BWW Recap: Two Fortunate Sons Star in a Very Special THIS IS US

BWW Recap: Two Fortunate Sons Star in a Very Special THIS IS US

BWW Recap: Two Fortunate Sons Star in a Very Special THIS IS US

"This is Us" came back this week with a very special look into the past of our very favorite Pearson patriarch, Jack.

It feels like I've been missing Jack for a while! He's played major roles in the last three episodes of the season, to be sure, but we've mostly seen narratives about his family, and his wife, and his looming presence after his untimely death. We haven't gotten a spotlight on Jack for a while, and "Vietnam" more than delivers--as an in-depth look at a mysterious part of this character's life, as a moving and effective period piece, and as an opportunity to change the format of a show whose format never stays put for more than one episode at a time.

"Vietnam" works chronologically backwards. We start with Jack in combat. Everybody's calling him "Sarge."

And then he's leading his platoon through treacherous territory--a man named Squirrel diffuses a bomb. We get some interesting commentary here on the banality of war. Personally, I'd be scared to death to step foot anywhere near somewhere that could be a trap, or could be explosive. Jack and his men go about business as usual. He and his right-hand man, Robinson, talk baseball and Robinson's post-war aspirations.

The second Robinson said he was going to go home and play pro baseball, I knew he wasn't going to last.

That being said, Robinson IS the old man Kevin emailed in the last episode, so I knew he wouldn't DIE. Later that night, Jack's platoon is getting ready for bed and playing around with a football, which alerts the Vietcong to their presence. Squirrel dies, and Robinson's foot is blown off. Before Robinson is evacuated, he and Jack have a conversation about Jack's savior complex--Robinson wants him to admit he's scared. Mirroring the way Jack would eventually calm Randall down from his panic attacks, Robinson puts his hands on Jack's face. It means everything; I'm here, I'm present. We're here together. It's no wonder Jack uses it to help his son.

Jack and his operative are moved to what his superior officer calls a "cush detail" to atone for the trauma of the earlier attack--a village largely filled with civilian women and children, with access to a lake for fishing. There is probably not enough political dialogue about the Vietnam War. Americans in 2018 vaguely know that Vietnam was an unjust war against an invisible evil, but not many people know the extent to which it was both of those things. I feel like "This is Us" had a teachable moment that they squandered a bit to make Jack look like a hero. We know Jack never felt like a hero about his actions in Vietnam, and we know him to be a hero in many other respects, so I'm not sure why they made that choice.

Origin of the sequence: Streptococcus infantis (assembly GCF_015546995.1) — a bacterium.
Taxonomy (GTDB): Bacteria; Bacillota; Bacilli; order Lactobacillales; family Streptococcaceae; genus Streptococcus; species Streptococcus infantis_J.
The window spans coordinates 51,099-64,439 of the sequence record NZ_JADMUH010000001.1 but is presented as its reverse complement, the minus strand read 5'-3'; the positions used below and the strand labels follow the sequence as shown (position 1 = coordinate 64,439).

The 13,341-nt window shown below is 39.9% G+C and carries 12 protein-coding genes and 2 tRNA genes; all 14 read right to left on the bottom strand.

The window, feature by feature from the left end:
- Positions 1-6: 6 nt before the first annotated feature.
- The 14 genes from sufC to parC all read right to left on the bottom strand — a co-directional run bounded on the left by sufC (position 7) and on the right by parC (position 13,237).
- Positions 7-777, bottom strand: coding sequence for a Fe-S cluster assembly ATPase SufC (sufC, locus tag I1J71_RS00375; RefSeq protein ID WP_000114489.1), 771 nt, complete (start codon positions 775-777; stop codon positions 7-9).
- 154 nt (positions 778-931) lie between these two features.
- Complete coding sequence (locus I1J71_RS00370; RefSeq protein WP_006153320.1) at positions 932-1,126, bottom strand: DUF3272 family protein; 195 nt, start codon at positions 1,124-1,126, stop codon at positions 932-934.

Jack realizes he's mere miles away from the last known position of his brother, Nicky (Michael Angarano, also known as young William Miller from Almost Famous and the kid from Sky High, all grown up), and asks his superior officer to let him try and find him, and he's given the chance to go. He finds him immediately. There's a stand-off.

And then we're taken 14 months back in time.

Jack's mom, with a fresh black eye from her husband, gets a letter in the mail from Nicky, who's been "Article 15'd" (which basically means he'd gotten in trouble for being a danger to himself). He hates the war, and hates his position, and wonders whether or not he's even alive.

Obviously, getting this letter really hurts their mom. Jack reads it when he gets home, and immediately goes to his family doctor to get cleared to enlist. We find out that Jack has a congenital heart defect that kept him out of the service to begin with, but he doesn't care. He has to be there for Nicky, no matter how far he has to go or how much danger he has to put himself in.